# Simple but entangled inequalities

Do there exist functions $$F,G$$ on $$[0,1]$$ with $$0\le F,G< 1$$, such that for all $$x, y\in [0,1]$$ with $$x+y\le 1$$, the following hold?

1) $$G(x)\le x$$,

2) $$G(1)<1$$,

3) $$F(x)>0$$ if $$x>0$$,

4) $$\min(y,F(x)) \le G(x+y)-G(x)$$.

• The comments above are superseded by edits. – Yaakov Baruch Nov 22 '18 at 23:32
• Is $F$ allowed to be discontinuous? – Reid Barton Nov 23 '18 at 0:14
• What would obstruct G from being x up to 1/2, and then (x+3/2)/4 afterwards? (Answer: slope of 1/4 is too small.).Gerhard "There Should Be Enough F" Paseman, 2018.11.22. – Gerhard Paseman Nov 23 '18 at 0:24
• Yes, $F$ (and $G$) can be discontinuous. – Yaakov Baruch Nov 23 '18 at 0:26

$$\newcommand{\de}{\delta} \newcommand{\vp}{\varepsilon}$$

No such functions $$F,G$$ exist.

Indeed, let $$\vp_x:=F(x)$$, so that, by property 3), $$\vp_x>0$$ for all $$x\in(0,1]$$. Take any $$\de\in(0,1)$$ and let $$\begin{equation} E:=E_\de:=\{x\in[\de,1]\colon\forall y\in[\de,x]\ \, G(y)\ge G(\de)+y-\de\}. \end{equation}$$ Note that $$\de\in E$$. So, $$E$$ is a nonempty interval of the form $$[\de,s]$$ or $$[\de,s)$$ for some $$s\in[\de,1]$$.

If $$E=[\de,s)$$, then $$s>\de$$, because $$E$$ is nonempty. Also, by property 4), $$G$$ is nondecreasing. So, if $$E=[\de,s)$$, then $$\begin{equation} G(s)\ge G(s-)\ge\lim_{y\uparrow s}[G(\de)+y-\de]=G(\de)+s-\de, \end{equation}$$ so that $$s\in E$$ and $$E=[\de,s]$$. Thus, in all cases, $$E=[\de,s]$$.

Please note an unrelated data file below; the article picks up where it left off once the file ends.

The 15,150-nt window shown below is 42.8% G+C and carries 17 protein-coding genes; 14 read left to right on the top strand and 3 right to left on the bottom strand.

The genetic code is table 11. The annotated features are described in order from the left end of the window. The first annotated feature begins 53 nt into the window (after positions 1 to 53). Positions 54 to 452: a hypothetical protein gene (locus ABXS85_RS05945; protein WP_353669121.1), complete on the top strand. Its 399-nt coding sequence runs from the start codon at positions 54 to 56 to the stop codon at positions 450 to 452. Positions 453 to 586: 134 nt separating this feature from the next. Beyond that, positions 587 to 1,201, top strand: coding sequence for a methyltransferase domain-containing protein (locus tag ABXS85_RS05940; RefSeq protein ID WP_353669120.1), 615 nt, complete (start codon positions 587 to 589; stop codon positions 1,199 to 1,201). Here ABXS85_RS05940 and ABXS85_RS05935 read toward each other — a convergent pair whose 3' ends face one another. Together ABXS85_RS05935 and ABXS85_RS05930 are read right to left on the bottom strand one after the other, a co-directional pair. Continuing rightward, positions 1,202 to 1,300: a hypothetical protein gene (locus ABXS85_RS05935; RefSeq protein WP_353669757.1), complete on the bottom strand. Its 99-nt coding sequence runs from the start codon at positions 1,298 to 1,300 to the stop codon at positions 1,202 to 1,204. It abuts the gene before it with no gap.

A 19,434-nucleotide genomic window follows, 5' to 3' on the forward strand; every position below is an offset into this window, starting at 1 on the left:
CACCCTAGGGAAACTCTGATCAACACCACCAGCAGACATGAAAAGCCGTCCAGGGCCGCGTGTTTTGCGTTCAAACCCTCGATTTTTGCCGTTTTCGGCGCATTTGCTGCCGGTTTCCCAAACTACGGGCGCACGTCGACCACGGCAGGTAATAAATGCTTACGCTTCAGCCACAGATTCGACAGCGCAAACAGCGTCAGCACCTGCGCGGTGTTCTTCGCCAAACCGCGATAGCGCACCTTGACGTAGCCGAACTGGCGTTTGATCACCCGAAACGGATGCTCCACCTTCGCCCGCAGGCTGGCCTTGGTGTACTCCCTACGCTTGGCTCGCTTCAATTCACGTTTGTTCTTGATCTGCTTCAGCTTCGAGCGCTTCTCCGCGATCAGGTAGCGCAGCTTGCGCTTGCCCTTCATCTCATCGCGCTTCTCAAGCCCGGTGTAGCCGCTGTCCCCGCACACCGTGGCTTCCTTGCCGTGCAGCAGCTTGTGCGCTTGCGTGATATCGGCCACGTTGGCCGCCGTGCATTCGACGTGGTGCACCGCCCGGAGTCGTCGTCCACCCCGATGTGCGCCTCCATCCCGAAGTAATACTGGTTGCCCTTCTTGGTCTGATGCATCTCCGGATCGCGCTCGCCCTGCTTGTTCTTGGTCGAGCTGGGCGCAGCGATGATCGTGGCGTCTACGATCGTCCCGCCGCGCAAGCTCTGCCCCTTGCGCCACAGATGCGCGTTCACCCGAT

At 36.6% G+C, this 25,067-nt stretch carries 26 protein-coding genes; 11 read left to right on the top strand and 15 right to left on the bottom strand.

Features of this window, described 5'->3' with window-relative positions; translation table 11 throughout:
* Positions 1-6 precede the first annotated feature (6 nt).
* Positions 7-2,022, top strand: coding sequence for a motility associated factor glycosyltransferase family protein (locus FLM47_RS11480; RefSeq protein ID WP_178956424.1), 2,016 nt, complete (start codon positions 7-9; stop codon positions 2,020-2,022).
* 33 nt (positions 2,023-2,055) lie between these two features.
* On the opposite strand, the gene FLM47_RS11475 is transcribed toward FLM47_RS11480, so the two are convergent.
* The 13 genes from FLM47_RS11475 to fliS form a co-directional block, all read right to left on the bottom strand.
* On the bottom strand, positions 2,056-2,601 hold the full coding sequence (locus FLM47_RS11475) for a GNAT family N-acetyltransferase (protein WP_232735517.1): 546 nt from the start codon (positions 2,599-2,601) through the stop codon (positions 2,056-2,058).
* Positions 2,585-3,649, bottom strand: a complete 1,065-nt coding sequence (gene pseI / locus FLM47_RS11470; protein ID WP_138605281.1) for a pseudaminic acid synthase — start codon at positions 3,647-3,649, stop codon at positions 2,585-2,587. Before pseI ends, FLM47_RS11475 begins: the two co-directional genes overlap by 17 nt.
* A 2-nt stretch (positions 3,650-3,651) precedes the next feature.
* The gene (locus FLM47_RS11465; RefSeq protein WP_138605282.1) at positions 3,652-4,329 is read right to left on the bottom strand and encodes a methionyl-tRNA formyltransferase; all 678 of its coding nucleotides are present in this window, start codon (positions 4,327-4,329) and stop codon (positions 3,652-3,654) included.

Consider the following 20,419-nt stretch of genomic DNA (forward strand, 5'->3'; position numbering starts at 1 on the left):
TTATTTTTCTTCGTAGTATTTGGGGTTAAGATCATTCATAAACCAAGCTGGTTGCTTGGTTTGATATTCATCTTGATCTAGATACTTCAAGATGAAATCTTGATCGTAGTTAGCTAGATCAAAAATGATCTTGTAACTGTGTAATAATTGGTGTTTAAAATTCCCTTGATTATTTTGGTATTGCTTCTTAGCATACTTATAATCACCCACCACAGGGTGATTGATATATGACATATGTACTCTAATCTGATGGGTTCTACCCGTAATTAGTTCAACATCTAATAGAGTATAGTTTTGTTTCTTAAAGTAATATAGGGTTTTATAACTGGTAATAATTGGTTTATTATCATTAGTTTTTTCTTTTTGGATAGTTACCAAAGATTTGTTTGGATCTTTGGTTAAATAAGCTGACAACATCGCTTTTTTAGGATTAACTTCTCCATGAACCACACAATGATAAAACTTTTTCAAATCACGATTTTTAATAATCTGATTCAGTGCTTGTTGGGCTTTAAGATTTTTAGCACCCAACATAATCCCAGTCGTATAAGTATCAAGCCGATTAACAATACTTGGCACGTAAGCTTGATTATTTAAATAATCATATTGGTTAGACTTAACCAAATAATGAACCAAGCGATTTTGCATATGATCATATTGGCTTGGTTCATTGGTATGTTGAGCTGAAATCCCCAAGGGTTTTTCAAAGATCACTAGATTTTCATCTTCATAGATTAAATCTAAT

If $$s\ne1$$, then $$s\in[\de,1)\subset(0,1)$$. So, $$\eta_s:=\vp_s\wedge(1-s)>0$$ and, by property 4), for all $$h\in(0,\eta_s]$$ we have $$G(s+h)\ge G(s)+h\ge G(\de)+s-\de+h$$, so that $$s+h\in E$$ for all $$h\in(0,\eta_s]$$, which contradicts the fact that $$E=[\de,s]$$.

So, $$s=1$$, $$E=[\de,1]$$, and hence $$G(1)\ge G(\de)+1-\de\ge1-\de$$. Since $$\de$$ was an arbitrary number in $$(0,1)$$, we have $$G(1)\ge1$$, which contradicts property 2).

Thus, no such functions $$F,G$$ exist. One may also note that property 1) was not needed or used here.

• For those, like me, not used to the notation, notice that $a\wedge b$ above means $\min(a,b)$. – Yaakov Baruch Nov 23 '18 at 8:52
• In lattice theory en.wikipedia.org/wiki/Lattice_(order), the notation $a\wedge b$ is standard. It has twice as few characters (counting $\min$ as one character) as $\min(a,b)$ does. When one writes by hand, its $3$ versus $8$ characters. – Iosif Pinelis Nov 25 '18 at 21:49